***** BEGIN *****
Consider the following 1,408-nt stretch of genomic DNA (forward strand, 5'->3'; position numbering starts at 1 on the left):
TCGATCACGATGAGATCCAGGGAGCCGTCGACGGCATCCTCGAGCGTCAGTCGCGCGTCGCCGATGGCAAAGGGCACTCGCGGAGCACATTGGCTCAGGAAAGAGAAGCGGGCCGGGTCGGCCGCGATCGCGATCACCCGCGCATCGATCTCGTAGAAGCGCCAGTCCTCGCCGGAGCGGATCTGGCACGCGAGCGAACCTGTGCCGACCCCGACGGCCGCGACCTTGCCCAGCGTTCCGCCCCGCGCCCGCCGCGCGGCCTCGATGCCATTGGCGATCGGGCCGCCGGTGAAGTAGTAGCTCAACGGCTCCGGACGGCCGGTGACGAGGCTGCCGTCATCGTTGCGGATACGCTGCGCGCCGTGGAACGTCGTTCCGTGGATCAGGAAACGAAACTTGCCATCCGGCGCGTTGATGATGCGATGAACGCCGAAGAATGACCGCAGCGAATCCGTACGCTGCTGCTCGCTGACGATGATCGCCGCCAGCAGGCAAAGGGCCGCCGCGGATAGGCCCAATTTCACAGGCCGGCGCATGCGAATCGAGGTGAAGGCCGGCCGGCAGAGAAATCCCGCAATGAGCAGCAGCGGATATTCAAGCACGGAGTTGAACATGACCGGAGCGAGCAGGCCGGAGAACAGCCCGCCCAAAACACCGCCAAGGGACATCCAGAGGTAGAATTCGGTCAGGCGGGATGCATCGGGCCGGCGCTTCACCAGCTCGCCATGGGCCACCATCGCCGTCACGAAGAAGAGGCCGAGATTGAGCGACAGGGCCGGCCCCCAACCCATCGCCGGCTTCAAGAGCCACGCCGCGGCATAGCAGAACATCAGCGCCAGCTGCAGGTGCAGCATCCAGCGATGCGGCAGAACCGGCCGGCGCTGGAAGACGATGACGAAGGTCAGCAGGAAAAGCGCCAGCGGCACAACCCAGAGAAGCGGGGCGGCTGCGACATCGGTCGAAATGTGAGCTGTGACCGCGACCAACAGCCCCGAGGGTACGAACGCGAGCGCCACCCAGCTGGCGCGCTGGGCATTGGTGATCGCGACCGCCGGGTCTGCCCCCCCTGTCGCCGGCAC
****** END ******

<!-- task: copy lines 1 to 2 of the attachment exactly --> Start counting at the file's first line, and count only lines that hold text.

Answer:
Consider the following 1,408-nt stretch of genomic DNA (forward strand, 5'->3'; position numbering starts at 1 on the left):
TCGATCACGATGAGATCCAGGGAGCCGTCGACGGCATCCTCGAGCGTCAGTCGCGCGTCGCCGATGGCAAAGGGCACTCGCGGAGCACATTGGCTCAGGAAAGAGAAGCGGGCCGGGTCGGCCGCGATCGCGATCACCCGCGCATCGATCTCGTAGAAGCGCCAGTCCTCGCCGGAGCGGATCTGGCACGCGAGCGAACCTGTGCCGACCCCGACGGCCGCGACCTTGCCCAGCGTTCCGCCCCGCGCCCGCCGCGCGGCCTCGATGCCATTGGCGATCGGGCCGCCGGTGAAGTAGTAGCTCAACGGCTCCGGACGGCCGGTGACGAGGCTGCCGTCATCGTTGCGGATACGCTGCGCGCCGTGGAACGTCGTTCCGTGGATCAGGAAACGAAACTTGCCATCCGGCGCGTTGATGATGCGATGAACGCCGAAGAATGACCGCAGCGAATCCGTACGCTGCTGCTCGCTGACGATGATCGCCGCCAGCAGGCAAAGGGCCGCCGCGGATAGGCCCAATTTCACAGGCCGGCGCATGCGAATCGAGGTGAAGGCCGGCCGGCAGAGAAATCCCGCAATGAGCAGCAGCGGATATTCAAGCACGGAGTTGAACATGACCGGAGCGAGCAGGCCGGAGAACAGCCCGCCCAAAACACCGCCAAGGGACATCCAGAGGTAGAATTCGGTCAGGCGGGATGCATCGGGCCGGCGCTTCACCAGCTCGCCATGGGCCACCATCGCCGTCACGAAGAAGAGGCCGAGATTGAGCGACAGGGCCGGCCCCCAACCCATCGCCGGCTTCAAGAGCCACGCCGCGGCATAGCAGAACATCAGCGCCAGCTGCAGGTGCAGCATCCAGCGATGCGGCAGAACCGGCCGGCGCTGGAAGACGATGACGAAGGTCAGCAGGAAAAGCGCCAGCGGCACAACCCAGAGAAGCGGGGCGGCTGCGACATCGGTCGAAATGTGAGCTGTGACCGCGACCAACAGCCCCGAGGGTACGAACGCGAGCGCCACCCAGCTGGCGCGCTGGGCATTGGTGATCGCGACCGCCGGGTCTGCCCCCCCTGTCGCCGGCAC